I lived in a two-bedroom cottage with my father, grandmother and five other siblings (two boys and three girls) in a place called Powlawadra in Ballyseedy, just three miles outside Tralee. The eldest was nine. I’m not entirely sure of the circumstances that surrounded the events, but the Irish Society of Prevention of Cruelty to Children got involved. One thing was for certain, I wasn’t being looked after properly. I was removed from my father’s care by the “cruelty man”, that’s what he was known as. My two older sisters and I were committed to an industrial school in Tralee.
Below is the exact transc
Case no. 543
Complainant: Michael O’ Regan ISPCC
Defendant: Mary Moriarty, Powlawadra
The above named Mary Moriarty was before Killarney District Court on 16th June 1959 on foot of application of the ISPCC that she appeared to be under the age of 15 years, having been born on 5th November 1957 and found at Killarney having a parent who did not exercise proper guardianship.
And the court did order that the said Mary Moriarty be committed to Pembroke Alms Industrial School, Tralee to be detained until 5th November 1973.
Child’s father present in court consented to making of said order.
Judge M. P. Buckley presided over the case.
I was now being sentenced to 14 years, four months and 20 days by a court of law. Sometimes I find myself thinking, “How can this be? I was only a baby!” The only crime I had committed was being born.
A couple of weeks after entering the school, my two sisters contracted TB and were admitted to Foynes Hospital in Limerick. I was on my own again and don’t remember my sisters ever being there without me.
It was Christmas 1960 when they came back. I remember standing at the parlour door and Sister Attracta held me in her arms. I wore a pink dress with two pink bows in my hair. I introduced myself and acted as if I owned the place.
“I am your sister, Miriam and I’m going to show you around.” I showed them the statue of Our Lady in the corridor. To this day, I don’t know why I showed everyone that statue but I did. One time my sister, Joan asked the nun why my name was changed. Sister Attracta simply replied, “Miriam suits her.”
At that time I wasn’t attending school so the nun allowed me to hang around with her. She was so nice to me and always had me dressed in pretty dresses. This is a very vague period of my life and I don’t remember much but I do recall spending lots of time in the kitchen sitting on the table next to her.
In September 1962 and at nearly five years of age, I started school. It was situated on the same grounds of the industrial school but was not part of it. The school was attended by girls from the town of Tralee and the surrounding areas. The teachers were nuns from the convent, and not part of the industrial school regime. A nun took charge of the Pembroke Alms shortly after I started there. Before she arrived, Sister Attracta arranged a welcoming for her. Seven girls were selected to welcome the new principal. Sister Attracta taught us a song. Each of us held a separate letter of the word “welcome” and we had to sing for the new nun. I held M, the only letter that coincided with my name and this letter was given to me by Sister Attracta. She did love me and we had a special bond. This bond was soon broken, however, as she was set to leave and was being replaced by a nun named, Sister Enda.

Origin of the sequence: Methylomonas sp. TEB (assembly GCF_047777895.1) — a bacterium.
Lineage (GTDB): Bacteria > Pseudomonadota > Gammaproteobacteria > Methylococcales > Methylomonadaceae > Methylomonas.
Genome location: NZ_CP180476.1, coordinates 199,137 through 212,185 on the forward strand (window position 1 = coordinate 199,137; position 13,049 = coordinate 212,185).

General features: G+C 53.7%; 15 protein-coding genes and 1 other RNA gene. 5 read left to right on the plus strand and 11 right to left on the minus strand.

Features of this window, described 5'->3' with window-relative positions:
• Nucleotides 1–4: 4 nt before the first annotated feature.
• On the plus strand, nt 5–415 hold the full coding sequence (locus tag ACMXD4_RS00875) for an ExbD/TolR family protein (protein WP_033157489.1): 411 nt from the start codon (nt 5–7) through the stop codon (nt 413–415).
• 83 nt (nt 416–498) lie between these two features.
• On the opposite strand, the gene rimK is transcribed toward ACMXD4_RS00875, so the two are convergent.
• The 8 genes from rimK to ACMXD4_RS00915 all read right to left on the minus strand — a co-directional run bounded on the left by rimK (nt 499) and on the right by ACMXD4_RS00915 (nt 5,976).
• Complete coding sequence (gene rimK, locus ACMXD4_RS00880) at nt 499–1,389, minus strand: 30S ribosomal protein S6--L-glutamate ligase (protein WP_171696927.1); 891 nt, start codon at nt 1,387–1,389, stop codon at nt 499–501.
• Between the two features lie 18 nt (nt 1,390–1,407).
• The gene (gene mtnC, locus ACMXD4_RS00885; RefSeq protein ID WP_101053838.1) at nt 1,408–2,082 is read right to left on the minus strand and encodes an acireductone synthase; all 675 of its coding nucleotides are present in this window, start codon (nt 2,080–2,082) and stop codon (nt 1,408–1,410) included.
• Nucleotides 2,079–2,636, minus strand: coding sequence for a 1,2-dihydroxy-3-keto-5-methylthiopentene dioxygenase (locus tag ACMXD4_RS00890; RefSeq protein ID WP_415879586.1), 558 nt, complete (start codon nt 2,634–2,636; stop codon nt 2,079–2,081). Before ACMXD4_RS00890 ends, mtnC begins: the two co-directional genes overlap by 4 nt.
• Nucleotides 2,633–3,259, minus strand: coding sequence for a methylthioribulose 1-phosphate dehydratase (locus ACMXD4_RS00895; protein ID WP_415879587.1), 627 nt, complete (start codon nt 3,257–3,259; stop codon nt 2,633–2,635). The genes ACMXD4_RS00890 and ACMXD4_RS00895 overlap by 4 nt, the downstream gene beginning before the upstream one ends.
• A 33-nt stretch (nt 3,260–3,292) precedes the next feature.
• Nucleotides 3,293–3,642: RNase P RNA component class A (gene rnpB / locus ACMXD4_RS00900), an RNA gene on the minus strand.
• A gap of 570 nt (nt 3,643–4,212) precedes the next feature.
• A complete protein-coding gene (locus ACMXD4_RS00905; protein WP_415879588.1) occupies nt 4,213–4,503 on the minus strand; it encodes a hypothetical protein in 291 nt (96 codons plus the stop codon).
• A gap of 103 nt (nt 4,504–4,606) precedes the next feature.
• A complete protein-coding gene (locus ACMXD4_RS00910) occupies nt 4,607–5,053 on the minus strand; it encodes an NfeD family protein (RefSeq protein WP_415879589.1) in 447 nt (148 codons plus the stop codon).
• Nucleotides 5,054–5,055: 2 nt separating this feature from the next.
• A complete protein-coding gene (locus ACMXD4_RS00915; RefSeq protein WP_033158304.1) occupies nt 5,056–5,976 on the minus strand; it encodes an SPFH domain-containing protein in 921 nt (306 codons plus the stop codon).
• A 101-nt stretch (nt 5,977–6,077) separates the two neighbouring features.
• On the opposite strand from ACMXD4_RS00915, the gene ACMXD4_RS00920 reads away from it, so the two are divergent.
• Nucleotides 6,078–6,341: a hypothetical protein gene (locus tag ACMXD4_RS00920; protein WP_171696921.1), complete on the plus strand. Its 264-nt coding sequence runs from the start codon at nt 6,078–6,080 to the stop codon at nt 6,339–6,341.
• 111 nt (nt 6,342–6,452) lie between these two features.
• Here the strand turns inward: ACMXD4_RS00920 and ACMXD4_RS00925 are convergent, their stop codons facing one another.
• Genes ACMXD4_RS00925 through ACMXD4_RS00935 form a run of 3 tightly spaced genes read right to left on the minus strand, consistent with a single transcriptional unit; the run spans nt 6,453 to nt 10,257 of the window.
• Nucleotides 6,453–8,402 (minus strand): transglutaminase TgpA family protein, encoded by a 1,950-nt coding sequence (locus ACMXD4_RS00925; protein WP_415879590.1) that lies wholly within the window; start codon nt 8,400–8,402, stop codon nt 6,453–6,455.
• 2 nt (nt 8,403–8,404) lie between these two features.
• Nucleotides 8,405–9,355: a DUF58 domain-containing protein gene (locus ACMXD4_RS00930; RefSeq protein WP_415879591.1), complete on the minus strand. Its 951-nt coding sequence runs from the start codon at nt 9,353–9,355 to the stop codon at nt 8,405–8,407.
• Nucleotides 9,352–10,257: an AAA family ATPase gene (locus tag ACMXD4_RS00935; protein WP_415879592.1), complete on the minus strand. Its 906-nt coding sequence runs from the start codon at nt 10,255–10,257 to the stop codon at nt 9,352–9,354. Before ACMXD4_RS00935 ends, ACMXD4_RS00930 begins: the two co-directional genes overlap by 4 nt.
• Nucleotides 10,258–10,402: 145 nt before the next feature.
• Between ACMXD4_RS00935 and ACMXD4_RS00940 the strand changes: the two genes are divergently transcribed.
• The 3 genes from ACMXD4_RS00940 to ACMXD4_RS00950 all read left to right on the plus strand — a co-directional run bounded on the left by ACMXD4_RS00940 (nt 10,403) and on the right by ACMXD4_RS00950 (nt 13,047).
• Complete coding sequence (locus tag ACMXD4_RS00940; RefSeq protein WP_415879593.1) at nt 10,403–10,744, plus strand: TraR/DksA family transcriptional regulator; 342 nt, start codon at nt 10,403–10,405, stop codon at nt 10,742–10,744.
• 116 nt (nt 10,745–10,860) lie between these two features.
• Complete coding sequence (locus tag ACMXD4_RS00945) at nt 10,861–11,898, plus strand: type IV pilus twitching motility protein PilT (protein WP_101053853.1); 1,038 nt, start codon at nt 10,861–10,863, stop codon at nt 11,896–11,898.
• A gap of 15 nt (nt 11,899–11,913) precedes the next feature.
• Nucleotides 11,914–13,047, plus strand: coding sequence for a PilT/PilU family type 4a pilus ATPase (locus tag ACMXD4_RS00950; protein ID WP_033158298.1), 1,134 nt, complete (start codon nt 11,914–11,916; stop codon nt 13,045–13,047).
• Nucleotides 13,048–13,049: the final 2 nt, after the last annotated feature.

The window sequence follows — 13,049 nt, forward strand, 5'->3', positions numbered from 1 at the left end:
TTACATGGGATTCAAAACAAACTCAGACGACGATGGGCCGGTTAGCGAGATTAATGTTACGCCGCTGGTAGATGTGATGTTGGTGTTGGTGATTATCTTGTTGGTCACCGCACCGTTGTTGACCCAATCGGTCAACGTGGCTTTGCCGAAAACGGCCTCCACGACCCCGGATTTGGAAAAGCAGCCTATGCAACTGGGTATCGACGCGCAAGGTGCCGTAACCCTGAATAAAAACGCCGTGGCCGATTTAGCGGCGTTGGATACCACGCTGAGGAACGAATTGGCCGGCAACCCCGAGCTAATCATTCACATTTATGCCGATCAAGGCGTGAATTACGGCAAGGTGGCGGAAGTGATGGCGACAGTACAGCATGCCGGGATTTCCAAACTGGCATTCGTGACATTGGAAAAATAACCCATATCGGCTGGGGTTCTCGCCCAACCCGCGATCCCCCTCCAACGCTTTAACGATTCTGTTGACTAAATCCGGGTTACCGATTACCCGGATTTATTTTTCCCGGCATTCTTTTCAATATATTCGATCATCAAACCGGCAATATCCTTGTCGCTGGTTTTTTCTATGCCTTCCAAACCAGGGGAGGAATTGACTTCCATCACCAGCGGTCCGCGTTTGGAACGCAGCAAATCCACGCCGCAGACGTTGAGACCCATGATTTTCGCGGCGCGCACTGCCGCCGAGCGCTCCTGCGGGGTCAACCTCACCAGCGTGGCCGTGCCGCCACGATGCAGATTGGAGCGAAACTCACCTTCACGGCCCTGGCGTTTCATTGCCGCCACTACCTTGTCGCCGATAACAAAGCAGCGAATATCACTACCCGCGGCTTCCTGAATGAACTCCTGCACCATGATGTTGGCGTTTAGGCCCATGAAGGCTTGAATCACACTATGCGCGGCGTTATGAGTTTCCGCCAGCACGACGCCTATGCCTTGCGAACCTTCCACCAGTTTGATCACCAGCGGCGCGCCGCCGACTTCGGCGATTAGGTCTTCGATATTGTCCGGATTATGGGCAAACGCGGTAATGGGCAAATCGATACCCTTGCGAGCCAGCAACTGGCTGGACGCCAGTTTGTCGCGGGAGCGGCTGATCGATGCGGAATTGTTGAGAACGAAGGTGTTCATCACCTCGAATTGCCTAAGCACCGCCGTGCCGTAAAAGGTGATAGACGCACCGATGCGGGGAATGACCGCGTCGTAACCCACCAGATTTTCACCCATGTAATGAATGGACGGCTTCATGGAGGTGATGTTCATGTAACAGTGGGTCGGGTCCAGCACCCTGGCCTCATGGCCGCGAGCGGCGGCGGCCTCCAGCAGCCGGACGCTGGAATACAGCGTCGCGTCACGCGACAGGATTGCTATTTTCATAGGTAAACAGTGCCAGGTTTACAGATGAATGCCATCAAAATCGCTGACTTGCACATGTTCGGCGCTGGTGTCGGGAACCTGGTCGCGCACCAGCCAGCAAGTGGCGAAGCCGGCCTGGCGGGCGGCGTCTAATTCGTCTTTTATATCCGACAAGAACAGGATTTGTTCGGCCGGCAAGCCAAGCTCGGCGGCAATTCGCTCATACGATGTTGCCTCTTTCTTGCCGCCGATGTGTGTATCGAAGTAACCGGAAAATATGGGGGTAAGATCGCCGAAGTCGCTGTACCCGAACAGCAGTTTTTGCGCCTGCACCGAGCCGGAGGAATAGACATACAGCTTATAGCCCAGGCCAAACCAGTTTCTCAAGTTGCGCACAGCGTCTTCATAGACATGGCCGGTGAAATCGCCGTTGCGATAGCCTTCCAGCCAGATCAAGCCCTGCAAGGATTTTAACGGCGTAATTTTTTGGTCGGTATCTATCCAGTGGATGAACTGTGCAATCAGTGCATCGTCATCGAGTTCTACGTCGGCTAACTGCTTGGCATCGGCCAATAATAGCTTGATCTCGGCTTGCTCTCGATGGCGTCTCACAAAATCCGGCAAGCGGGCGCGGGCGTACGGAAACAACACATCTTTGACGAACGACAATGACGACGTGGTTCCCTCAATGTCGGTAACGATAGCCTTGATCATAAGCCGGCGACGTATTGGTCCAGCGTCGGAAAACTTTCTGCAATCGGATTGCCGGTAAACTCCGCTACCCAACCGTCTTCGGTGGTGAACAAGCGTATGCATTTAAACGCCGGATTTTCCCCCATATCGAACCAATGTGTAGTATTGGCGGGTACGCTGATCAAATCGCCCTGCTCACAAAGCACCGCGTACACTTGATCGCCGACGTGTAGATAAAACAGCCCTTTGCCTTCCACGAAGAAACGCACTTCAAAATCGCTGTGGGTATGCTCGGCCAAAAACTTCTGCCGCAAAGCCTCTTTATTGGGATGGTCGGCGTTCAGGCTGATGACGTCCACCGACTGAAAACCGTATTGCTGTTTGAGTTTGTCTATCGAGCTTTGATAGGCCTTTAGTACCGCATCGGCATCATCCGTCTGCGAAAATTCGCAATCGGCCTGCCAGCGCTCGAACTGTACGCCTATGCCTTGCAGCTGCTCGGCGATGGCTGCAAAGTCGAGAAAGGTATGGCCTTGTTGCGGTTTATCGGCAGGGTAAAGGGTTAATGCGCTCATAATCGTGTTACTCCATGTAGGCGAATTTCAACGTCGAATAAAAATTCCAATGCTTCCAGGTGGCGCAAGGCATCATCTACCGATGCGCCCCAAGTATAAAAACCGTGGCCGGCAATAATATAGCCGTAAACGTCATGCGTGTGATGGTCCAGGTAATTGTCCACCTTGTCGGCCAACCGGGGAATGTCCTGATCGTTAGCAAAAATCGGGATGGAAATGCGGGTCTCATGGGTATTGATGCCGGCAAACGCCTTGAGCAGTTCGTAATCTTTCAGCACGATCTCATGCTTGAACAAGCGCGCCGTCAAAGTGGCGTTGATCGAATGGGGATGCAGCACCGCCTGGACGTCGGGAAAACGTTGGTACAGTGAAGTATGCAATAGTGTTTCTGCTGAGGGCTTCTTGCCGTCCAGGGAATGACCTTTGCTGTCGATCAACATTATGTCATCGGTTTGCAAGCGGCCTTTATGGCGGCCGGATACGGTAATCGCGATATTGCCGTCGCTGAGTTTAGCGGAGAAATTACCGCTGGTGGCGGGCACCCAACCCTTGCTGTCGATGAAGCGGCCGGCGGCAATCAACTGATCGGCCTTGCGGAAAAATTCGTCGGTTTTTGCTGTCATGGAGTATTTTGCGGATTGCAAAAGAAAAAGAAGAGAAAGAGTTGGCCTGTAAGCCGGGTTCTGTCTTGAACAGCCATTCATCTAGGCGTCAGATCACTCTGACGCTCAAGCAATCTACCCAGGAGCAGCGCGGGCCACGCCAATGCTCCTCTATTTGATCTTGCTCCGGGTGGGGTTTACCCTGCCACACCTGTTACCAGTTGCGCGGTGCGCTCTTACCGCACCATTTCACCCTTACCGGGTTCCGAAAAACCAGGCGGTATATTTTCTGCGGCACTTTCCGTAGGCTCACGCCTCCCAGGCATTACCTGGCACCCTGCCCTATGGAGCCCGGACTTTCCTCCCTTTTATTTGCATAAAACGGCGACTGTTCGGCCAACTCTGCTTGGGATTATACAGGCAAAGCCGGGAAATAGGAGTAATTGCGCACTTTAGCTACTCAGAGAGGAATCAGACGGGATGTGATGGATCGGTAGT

My first memory of being in that school was in babies class. Sister Fabian was our teacher. We all feared her because, as she reminded us many times, if we misbehaved she would tell Sister Enda and we’d be punished. Everyone disliked and was afraid of Sister Enda even though she had just taken over the running of the orphanage. There was something about her mouth. It looked as if her lips were super-glued together. Everyone stayed clear of Sister Enda as much as they could. She ruled with an iron fist.
Just before the Christmas school holidays, Sister Fabian told us that Santa was coming to visit. We were warned to be on our best behaviour because he would know if we had been good or bad. Just like the other children, I was excited about his visit and couldn’t wait to see him. Poor Sister Fabian was very patient with me because I kept asking her, “What time will he be here?” After what seemed like an eternity, a knock came to the door. Just to be extra sure that Santa would see me, I stood up on a chair.